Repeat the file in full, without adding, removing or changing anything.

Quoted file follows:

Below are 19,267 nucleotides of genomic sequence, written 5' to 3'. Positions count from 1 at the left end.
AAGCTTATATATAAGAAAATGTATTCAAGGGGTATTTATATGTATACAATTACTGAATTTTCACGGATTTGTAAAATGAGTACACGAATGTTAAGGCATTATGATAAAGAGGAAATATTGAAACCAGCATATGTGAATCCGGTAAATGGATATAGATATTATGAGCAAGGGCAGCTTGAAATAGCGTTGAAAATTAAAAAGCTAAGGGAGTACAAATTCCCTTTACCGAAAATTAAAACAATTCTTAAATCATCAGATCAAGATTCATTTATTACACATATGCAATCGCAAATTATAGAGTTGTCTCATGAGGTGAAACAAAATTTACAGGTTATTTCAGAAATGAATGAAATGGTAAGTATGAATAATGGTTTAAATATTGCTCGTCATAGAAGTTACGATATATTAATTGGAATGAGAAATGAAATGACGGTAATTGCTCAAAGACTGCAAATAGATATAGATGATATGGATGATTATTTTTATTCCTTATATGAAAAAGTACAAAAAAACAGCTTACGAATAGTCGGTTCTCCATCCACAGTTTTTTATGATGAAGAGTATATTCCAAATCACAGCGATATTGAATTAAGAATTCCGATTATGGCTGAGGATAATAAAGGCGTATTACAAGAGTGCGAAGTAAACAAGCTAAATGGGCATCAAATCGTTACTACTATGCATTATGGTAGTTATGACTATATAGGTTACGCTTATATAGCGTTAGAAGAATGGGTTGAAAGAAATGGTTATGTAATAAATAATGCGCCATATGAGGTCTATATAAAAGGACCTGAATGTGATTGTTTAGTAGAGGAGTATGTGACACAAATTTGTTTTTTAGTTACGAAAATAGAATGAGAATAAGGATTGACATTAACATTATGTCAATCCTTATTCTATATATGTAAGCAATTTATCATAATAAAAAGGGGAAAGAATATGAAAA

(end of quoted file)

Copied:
Below are 19,267 nucleotides of genomic sequence, written 5' to 3'. Positions count from 1 at the left end.
AAGCTTATATATAAGAAAATGTATTCAAGGGGTATTTATATGTATACAATTACTGAATTTTCACGGATTTGTAAAATGAGTACACGAATGTTAAGGCATTATGATAAAGAGGAAATATTGAAACCAGCATATGTGAATCCGGTAAATGGATATAGATATTATGAGCAAGGGCAGCTTGAAATAGCGTTGAAAATTAAAAAGCTAAGGGAGTACAAATTCCCTTTACCGAAAATTAAAACAATTCTTAAATCATCAGATCAAGATTCATTTATTACACATATGCAATCGCAAATTATAGAGTTGTCTCATGAGGTGAAACAAAATTTACAGGTTATTTCAGAAATGAATGAAATGGTAAGTATGAATAATGGTTTAAATATTGCTCGTCATAGAAGTTACGATATATTAATTGGAATGAGAAATGAAATGACGGTAATTGCTCAAAGACTGCAAATAGATATAGATGATATGGATGATTATTTTTATTCCTTATATGAAAAAGTACAAAAAAACAGCTTACGAATAGTCGGTTCTCCATCCACAGTTTTTTATGATGAAGAGTATATTCCAAATCACAGCGATATTGAATTAAGAATTCCGATTATGGCTGAGGATAATAAAGGCGTATTACAAGAGTGCGAAGTAAACAAGCTAAATGGGCATCAAATCGTTACTACTATGCATTATGGTAGTTATGACTATATAGGTTACGCTTATATAGCGTTAGAAGAATGGGTTGAAAGAAATGGTTATGTAATAAATAATGCGCCATATGAGGTCTATATAAAAGGACCTGAATGTGATTGTTTAGTAGAGGAGTATGTGACACAAATTTGTTTTTTAGTTACGAAAATAGAATGAGAATAAGGATTGACATTAACATTATGTCAATCCTTATTCTATATATGTAAGCAATTTATCATAATAAAAAGGGGAAAGAATATGAAAA